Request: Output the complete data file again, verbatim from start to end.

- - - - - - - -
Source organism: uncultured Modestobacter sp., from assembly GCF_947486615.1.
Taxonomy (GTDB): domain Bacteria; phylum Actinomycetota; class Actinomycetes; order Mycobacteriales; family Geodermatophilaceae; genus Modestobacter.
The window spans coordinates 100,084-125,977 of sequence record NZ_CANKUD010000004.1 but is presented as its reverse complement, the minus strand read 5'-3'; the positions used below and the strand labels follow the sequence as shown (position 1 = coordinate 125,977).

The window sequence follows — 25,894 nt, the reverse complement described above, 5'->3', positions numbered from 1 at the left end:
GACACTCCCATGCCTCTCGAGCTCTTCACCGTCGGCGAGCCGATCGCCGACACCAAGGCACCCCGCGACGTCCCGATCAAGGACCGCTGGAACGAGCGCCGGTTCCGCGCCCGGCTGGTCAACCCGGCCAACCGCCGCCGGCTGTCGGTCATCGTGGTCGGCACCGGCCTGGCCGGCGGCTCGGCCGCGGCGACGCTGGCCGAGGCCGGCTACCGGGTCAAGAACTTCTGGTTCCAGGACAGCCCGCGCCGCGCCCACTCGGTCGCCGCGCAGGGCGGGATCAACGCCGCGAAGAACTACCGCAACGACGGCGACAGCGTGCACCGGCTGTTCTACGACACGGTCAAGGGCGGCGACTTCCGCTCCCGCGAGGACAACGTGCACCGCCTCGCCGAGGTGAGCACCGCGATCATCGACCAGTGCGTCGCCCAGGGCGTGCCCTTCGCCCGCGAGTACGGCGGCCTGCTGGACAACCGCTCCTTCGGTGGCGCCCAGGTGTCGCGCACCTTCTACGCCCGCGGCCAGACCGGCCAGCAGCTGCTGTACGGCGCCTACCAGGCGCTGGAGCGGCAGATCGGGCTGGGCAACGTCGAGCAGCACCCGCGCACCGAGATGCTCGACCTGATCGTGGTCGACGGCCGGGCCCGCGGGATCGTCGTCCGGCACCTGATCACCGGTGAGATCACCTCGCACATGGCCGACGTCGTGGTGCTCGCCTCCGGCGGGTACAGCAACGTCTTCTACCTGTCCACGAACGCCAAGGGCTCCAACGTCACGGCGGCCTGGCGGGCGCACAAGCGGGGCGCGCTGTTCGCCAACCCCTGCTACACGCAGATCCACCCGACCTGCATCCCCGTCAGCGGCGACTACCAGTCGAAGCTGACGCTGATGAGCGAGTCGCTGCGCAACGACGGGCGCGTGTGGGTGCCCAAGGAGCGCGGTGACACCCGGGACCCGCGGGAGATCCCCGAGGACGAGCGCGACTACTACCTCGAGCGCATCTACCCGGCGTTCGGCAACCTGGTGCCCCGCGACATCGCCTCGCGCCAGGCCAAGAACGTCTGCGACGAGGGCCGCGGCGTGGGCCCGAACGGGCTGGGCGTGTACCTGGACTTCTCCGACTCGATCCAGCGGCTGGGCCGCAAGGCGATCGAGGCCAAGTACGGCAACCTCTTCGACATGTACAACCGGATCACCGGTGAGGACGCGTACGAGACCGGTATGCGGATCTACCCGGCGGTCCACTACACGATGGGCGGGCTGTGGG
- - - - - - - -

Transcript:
Source organism: uncultured Modestobacter sp., from assembly GCF_947486615.1.
Taxonomy (GTDB): domain Bacteria; phylum Actinomycetota; class Actinomycetes; order Mycobacteriales; family Geodermatophilaceae; genus Modestobacter.
The window spans coordinates 100,084-125,977 of sequence record NZ_CANKUD010000004.1 but is presented as its reverse complement, the minus strand read 5'-3'; the positions used below and the strand labels follow the sequence as shown (position 1 = coordinate 125,977).

The window sequence follows — 25,894 nt, the reverse complement described above, 5'->3', positions numbered from 1 at the left end:
GACACTCCCATGCCTCTCGAGCTCTTCACCGTCGGCGAGCCGATCGCCGACACCAAGGCACCCCGCGACGTCCCGATCAAGGACCGCTGGAACGAGCGCCGGTTCCGCGCCCGGCTGGTCAACCCGGCCAACCGCCGCCGGCTGTCGGTCATCGTGGTCGGCACCGGCCTGGCCGGCGGCTCGGCCGCGGCGACGCTGGCCGAGGCCGGCTACCGGGTCAAGAACTTCTGGTTCCAGGACAGCCCGCGCCGCGCCCACTCGGTCGCCGCGCAGGGCGGGATCAACGCCGCGAAGAACTACCGCAACGACGGCGACAGCGTGCACCGGCTGTTCTACGACACGGTCAAGGGCGGCGACTTCCGCTCCCGCGAGGACAACGTGCACCGCCTCGCCGAGGTGAGCACCGCGATCATCGACCAGTGCGTCGCCCAGGGCGTGCCCTTCGCCCGCGAGTACGGCGGCCTGCTGGACAACCGCTCCTTCGGTGGCGCCCAGGTGTCGCGCACCTTCTACGCCCGCGGCCAGACCGGCCAGCAGCTGCTGTACGGCGCCTACCAGGCGCTGGAGCGGCAGATCGGGCTGGGCAACGTCGAGCAGCACCCGCGCACCGAGATGCTCGACCTGATCGTGGTCGACGGCCGGGCCCGCGGGATCGTCGTCCGGCACCTGATCACCGGTGAGATCACCTCGCACATGGCCGACGTCGTGGTGCTCGCCTCCGGCGGGTACAGCAACGTCTTCTACCTGTCCACGAACGCCAAGGGCTCCAACGTCACGGCGGCCTGGCGGGCGCACAAGCGGGGCGCGCTGTTCGCCAACCCCTGCTACACGCAGATCCACCCGACCTGCATCCCCGTCAGCGGCGACTACCAGTCGAAGCTGACGCTGATGAGCGAGTCGCTGCGCAACGACGGGCGCGTGTGGGTGCCCAAGGAGCGCGGTGACACCCGGGACCCGCGGGAGATCCCCGAGGACGAGCGCGACTACTACCTCGAGCGCATCTACCCGGCGTTCGGCAACCTGGTGCCCCGCGACATCGCCTCGCGCCAGGCCAAGAACGTCTGCGACGAGGGCCGCGGCGTGGGCCCGAACGGGCTGGGCGTGTACCTGGACTTCTCCGACTCGATCCAGCGGCTGGGCCGCAAGGCGATCGAGGCCAAGTACGGCAACCTCTTCGACATGTACAACCGGATCACCGGTGAGGACGCGTACGAGACCGGTATGCGGATCTACCCGGCGGTCCACTACACGATGGGCGGGCTGTGGG